Keywords:Nb/Ta fractionation, subduction, fluid, water-rock interaction, jadeite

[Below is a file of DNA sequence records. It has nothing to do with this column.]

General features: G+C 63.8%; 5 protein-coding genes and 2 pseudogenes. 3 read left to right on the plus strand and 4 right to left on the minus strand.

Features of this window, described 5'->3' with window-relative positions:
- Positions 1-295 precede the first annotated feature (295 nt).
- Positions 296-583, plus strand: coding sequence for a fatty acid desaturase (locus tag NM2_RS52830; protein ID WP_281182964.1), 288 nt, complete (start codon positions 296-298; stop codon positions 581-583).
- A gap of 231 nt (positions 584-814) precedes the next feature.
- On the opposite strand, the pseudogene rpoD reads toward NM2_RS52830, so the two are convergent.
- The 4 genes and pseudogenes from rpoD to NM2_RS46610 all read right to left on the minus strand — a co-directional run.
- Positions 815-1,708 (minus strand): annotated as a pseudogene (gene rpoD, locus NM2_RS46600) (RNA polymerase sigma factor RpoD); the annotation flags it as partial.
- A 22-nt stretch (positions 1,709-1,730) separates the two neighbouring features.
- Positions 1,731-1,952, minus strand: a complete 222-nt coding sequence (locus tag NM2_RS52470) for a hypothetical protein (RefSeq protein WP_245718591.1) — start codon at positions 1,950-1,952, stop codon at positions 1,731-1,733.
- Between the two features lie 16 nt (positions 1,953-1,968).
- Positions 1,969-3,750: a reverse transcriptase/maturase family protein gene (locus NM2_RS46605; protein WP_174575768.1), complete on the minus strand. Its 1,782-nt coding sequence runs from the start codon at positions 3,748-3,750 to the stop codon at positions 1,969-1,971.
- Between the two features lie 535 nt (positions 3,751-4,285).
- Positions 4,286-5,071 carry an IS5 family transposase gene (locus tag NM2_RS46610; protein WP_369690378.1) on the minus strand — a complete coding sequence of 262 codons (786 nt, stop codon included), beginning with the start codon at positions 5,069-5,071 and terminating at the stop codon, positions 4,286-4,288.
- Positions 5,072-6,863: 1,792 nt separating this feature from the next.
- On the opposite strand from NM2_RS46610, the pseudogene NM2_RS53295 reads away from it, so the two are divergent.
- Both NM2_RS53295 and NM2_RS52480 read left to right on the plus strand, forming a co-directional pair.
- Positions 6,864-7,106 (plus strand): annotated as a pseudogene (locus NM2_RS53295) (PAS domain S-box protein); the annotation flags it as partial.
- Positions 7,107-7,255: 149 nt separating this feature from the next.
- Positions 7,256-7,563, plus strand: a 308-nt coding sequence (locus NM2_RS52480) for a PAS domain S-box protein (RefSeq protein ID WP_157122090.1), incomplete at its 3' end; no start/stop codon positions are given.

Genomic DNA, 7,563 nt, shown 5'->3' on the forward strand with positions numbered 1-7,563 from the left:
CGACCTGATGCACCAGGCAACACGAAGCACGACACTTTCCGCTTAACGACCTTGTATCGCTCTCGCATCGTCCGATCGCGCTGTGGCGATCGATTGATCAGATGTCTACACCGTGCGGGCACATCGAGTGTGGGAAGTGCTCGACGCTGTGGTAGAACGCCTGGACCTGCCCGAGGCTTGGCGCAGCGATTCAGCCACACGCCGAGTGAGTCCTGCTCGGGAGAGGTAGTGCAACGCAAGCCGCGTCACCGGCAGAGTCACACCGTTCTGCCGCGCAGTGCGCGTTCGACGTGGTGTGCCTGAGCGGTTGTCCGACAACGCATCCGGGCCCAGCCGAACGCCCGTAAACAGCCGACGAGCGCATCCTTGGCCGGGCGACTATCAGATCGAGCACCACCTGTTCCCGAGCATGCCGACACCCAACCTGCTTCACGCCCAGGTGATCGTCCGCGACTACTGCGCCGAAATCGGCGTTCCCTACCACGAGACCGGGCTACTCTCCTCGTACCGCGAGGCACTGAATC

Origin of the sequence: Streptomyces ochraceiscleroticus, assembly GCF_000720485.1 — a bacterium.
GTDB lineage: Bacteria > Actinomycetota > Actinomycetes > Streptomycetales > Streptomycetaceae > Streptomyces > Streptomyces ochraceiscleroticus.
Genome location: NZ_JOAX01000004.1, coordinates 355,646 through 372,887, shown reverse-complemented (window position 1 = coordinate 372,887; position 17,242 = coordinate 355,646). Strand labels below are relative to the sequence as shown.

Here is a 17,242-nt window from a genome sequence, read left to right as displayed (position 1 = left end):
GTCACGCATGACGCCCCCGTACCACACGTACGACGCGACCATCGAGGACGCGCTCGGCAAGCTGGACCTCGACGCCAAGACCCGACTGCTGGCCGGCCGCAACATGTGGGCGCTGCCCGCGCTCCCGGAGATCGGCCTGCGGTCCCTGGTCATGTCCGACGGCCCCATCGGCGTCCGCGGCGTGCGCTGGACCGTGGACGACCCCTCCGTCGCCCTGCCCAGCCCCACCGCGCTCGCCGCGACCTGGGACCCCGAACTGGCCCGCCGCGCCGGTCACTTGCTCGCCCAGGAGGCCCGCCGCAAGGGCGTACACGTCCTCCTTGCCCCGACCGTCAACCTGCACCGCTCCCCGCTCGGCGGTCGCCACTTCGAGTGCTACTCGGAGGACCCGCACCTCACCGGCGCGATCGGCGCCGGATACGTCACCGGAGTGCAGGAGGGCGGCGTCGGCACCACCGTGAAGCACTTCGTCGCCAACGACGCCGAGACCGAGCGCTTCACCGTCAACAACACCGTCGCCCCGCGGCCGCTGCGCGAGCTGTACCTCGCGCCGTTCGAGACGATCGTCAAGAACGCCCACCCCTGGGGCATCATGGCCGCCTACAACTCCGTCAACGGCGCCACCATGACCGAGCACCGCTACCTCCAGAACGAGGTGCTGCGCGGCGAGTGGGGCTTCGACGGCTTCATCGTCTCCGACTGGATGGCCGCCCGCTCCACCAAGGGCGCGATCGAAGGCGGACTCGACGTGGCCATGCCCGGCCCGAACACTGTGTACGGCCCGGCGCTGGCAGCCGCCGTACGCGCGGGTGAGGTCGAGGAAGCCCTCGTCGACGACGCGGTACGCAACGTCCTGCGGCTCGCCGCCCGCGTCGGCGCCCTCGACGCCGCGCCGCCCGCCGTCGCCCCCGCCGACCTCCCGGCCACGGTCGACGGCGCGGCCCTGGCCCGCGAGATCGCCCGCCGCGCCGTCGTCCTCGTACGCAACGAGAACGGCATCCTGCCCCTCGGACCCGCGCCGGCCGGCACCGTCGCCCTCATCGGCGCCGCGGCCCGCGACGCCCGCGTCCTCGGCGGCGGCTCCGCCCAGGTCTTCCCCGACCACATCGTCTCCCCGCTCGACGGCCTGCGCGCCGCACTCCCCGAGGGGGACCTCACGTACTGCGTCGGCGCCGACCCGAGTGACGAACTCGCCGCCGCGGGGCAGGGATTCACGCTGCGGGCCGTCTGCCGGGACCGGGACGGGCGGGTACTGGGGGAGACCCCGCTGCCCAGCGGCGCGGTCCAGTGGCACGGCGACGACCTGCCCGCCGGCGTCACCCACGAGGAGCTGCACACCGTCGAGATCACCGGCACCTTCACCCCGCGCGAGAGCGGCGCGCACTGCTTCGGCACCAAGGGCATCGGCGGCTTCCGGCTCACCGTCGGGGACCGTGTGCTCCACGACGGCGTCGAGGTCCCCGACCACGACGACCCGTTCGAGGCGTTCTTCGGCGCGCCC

Fractionation of Nb and Ta, which are conventionally thought as geochemical twins, is a key to understanding the evolution of the silicate Earth. The subchondritic Nb/Ta ratio of the continental crust (12-13; Barth et al., 2000), which is a long-standing problem, has been explained by Nb/Ta fractionation during subduction processes such as slab melting and/or dehydration. However, recent studies have revealed that extreme Nb/Ta fractionation of subduction-zone fluids from minerals in eclogite (up to 87; Xiao et al., 2006; Liang et al., 2009) and metagranite (up to 239; Chen and Zheng, 2015). In order to decipher Nb-Ta (and Zr-Hf) behavior of slab-derived fluids in shallower levels, we investigated a veined jadeitite from the New Idria serpentinite body, which is regarded as direct precipitates from slab-derived fluids at forearc depth. We applied in-situ measurements of trace element abundance of jadeites using a LA-ICP-QMS. The New Idria jadeites is characterized by remarkably high Nb concentration but depleted in Ta. Consequently Nb/Ta ratio varies from 10 to 115; Zr/Hf ratio also shows a wide range of 38–164. Nb–Ta and Zr–Hf correlations suggest coupling behaviors of those elemental pairs in fluids during the jadeitite vein formation. A simple Rayleigh fractional crystallization model for jadeite growth using partitioning coefficient DNb and DTa between clinopyroxene-aqueous fluid (Stalder et al., 1998) is also unlikely to explain the data. Although the extreme Nb/Ta and Zr/Hf fractionation can occur in seawater (Firdaus et al., 2011), oxygen isotope composition of New Idria jadeites (δ18O = +8.4 to +9.9‰; Sorensen et al., 2006) eliminates a possibility that jadeitite-forming fluid source was originated from pore fluids derived from seawater. Alternatively, the Nb-Ta behavior might be explained by breakdown of hydrous minerals with high Nb/Ta ratio such as phengitic mica and/or consequences of high degree of fluid-rock interaction in a case of DNb/DTa > ~10 for fluid-rock system. New Idria jadeitite veins would provide an evidence for the presence of highly Nb/Ta fractionated fluids in serpentinized mantle wedge beneath forearc, supporting the idea that Nb and Ta are highly mobile and fractionate during the early stage of oceanic plate subduction before the appearance of rutile.